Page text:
I just finished the initial round of documenting my open source project, Oakfoam. Initially there were little to no comments, but I decided that this was unacceptable, so over the past couple of weeks, I have been slowly documenting my code. Now, every class and all its public methods have at least a brief line of documentation. I have recently gotten two volunteers for my project, so I think my timing has been rather good.
In order to help the process, I have been making use of Doxygen. It uses the familiar Javadoc “/**” style, whilst helping to compile nice HTML and LaTeX versions of the documentation. I highly recommend having a look at Doxygen for your documentation needs.
I have previously been rather averse to commenting code, believing that code should be understandable without comments. However, after my project has grown to over 10 000 lines of code, I’ve realised the error in my ways. I can now see the use in at least some documentation, especially for an open source project. Why should I expect everyone else to have to wade through my code and figure out what is going on? Hopefully this initial learning curve will be greatly lessened now. After thinking about it, I realise that you can’t expect to attract any contributors without some documentation to guide them. Oakfoam’s documentation is still a long way away from complete, but I do feel like I have reached a milestone.
January 11th, 2012
It’s been a few weeks now since I lasted used gedit as my code editor. I used to only use it, but now I’ve become a converted Vim user.
I was pretty efficient with my setup – my src folder open in the background, gedit to one side and a terminal on the other. However, I have recently had quite a long holiday, so I decided to properly try switch to Vim. I had previously used Vim in small doses when I had to edit a file over an ssh connection, but the time for me to finally jump in the deep end had arrived.
I closed gedit and opened up a nice ol’ terminal where I promptly ran Vim. After some time spent Googling and reading Vim’s excellenct built-in help, I had a nice little vimrc setup. After a few more refinements, before I arrived at my current setup. It looks like this:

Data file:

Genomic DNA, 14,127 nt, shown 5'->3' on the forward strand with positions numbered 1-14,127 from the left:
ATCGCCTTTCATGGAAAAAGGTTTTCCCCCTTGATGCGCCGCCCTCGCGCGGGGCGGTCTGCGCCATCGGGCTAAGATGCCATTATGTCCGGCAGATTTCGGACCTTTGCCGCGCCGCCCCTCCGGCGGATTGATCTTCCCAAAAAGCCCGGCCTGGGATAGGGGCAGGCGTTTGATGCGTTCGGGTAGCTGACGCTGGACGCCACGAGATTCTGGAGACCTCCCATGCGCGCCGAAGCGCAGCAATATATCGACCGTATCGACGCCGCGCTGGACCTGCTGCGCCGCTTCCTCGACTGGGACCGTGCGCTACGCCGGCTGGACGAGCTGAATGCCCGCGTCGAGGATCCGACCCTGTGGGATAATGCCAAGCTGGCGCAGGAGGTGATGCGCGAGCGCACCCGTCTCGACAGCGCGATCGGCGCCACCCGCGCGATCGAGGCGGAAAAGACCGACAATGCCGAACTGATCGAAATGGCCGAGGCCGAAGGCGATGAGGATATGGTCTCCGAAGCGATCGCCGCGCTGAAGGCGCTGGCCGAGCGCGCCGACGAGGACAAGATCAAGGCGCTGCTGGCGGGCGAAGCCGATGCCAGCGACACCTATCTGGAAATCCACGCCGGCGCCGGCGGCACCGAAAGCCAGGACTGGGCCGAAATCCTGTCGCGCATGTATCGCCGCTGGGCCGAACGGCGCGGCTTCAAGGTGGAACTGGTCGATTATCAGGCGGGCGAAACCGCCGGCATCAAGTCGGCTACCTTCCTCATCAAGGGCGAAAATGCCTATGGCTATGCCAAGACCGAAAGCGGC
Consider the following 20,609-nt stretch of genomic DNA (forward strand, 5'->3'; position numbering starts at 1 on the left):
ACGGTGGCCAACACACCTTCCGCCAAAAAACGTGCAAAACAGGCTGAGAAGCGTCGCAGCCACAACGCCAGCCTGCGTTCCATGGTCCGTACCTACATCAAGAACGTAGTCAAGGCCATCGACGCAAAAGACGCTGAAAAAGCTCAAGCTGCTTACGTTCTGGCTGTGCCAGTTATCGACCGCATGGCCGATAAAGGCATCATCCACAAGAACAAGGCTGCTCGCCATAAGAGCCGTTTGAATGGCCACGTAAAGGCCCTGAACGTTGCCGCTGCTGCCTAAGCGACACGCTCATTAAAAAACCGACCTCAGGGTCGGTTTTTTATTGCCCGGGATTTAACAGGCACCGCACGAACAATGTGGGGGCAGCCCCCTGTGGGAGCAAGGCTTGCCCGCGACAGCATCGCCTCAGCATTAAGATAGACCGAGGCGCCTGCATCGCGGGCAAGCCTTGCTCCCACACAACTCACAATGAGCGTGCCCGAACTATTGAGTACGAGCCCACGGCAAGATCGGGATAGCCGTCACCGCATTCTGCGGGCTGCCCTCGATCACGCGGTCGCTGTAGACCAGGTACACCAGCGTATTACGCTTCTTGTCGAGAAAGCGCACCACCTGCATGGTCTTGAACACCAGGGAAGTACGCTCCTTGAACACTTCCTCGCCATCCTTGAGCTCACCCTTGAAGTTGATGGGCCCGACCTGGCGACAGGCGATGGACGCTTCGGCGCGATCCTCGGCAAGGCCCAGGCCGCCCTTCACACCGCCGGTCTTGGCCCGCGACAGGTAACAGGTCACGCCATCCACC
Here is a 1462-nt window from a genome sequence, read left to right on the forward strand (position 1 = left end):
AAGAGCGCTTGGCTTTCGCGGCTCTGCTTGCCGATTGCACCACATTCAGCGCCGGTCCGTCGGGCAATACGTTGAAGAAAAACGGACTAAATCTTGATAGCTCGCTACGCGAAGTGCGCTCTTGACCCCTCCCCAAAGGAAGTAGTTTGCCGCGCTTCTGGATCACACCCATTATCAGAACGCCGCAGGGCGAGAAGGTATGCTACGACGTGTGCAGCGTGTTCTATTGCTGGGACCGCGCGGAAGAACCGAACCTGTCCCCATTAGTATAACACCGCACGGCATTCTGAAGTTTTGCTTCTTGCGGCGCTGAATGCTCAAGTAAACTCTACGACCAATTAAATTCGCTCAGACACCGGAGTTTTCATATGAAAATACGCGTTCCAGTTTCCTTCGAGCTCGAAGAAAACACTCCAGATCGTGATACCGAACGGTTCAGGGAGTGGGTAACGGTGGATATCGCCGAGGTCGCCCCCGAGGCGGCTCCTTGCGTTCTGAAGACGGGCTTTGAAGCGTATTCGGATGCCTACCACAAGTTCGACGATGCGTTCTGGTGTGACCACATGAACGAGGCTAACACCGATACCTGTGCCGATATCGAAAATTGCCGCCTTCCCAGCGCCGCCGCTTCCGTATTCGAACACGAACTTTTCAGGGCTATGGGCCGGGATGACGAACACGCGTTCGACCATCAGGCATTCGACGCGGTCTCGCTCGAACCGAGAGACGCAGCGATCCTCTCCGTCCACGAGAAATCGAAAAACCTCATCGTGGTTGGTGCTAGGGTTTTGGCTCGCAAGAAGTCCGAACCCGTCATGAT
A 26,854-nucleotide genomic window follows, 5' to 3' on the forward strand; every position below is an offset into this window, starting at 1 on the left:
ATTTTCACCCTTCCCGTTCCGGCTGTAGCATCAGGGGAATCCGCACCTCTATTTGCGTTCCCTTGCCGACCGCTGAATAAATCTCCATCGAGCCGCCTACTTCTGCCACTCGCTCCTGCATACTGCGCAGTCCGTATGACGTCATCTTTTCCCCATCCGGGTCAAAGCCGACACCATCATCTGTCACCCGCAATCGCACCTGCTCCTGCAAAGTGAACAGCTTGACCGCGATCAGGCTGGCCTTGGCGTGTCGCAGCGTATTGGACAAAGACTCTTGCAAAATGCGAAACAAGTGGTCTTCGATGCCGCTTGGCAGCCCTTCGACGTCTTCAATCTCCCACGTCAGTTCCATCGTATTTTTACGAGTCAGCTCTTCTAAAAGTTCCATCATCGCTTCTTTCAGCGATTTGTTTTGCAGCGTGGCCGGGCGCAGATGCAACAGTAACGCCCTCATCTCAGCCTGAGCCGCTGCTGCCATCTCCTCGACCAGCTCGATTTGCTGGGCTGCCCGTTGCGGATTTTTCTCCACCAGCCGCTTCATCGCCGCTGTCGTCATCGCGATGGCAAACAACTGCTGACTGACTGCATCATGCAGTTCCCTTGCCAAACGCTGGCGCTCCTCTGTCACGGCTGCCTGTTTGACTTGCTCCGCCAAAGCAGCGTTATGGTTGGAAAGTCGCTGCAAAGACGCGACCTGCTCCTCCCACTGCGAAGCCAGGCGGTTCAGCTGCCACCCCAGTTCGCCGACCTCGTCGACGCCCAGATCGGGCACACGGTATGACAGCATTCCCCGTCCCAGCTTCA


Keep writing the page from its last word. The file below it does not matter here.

Some of the “features” of my setup:
- session plugin – Save and load all my open tabs with F5 and F6.
- molokai theme – Who knew 256 colors could look so good?
- powerline plugin – Works as well as it looks.
- alternate plugin – Quickly switch between my code and header files.
- tagbar plugin – Jump around the current file with ease.
- yankring plugin – Cause everyone uses copy/paste.
If you would like to see exactly how I got it to look like this, have a look at my vimrc. Undoubtedly I will continue to make changes to it, but for the moment, I am rather proud of it.
I got the inspiration to write this post after reading this, so go read that too.
December 8th, 2011
So today I got the degree of BEng (Electronic and Electrical with Computer Science) Cum Laude. It feels good to finish off four years of studies with a ceremonious event. Next year I will be starting with MSc (Computer Science). More on that to come later…
November 25th, 2011
So I was using tumblr for my website (custom domain), but I have decided to switch to WordPress. I’m doing this mostly for more control. I make zero promises of regular blog posts, and I have adjusted my website layout accordingly. My old tumblr posts are available at francoisvn.tumblr.com. If you really want to know what I have to say, you can check back here, but you’re more likely to find out something from my twitter.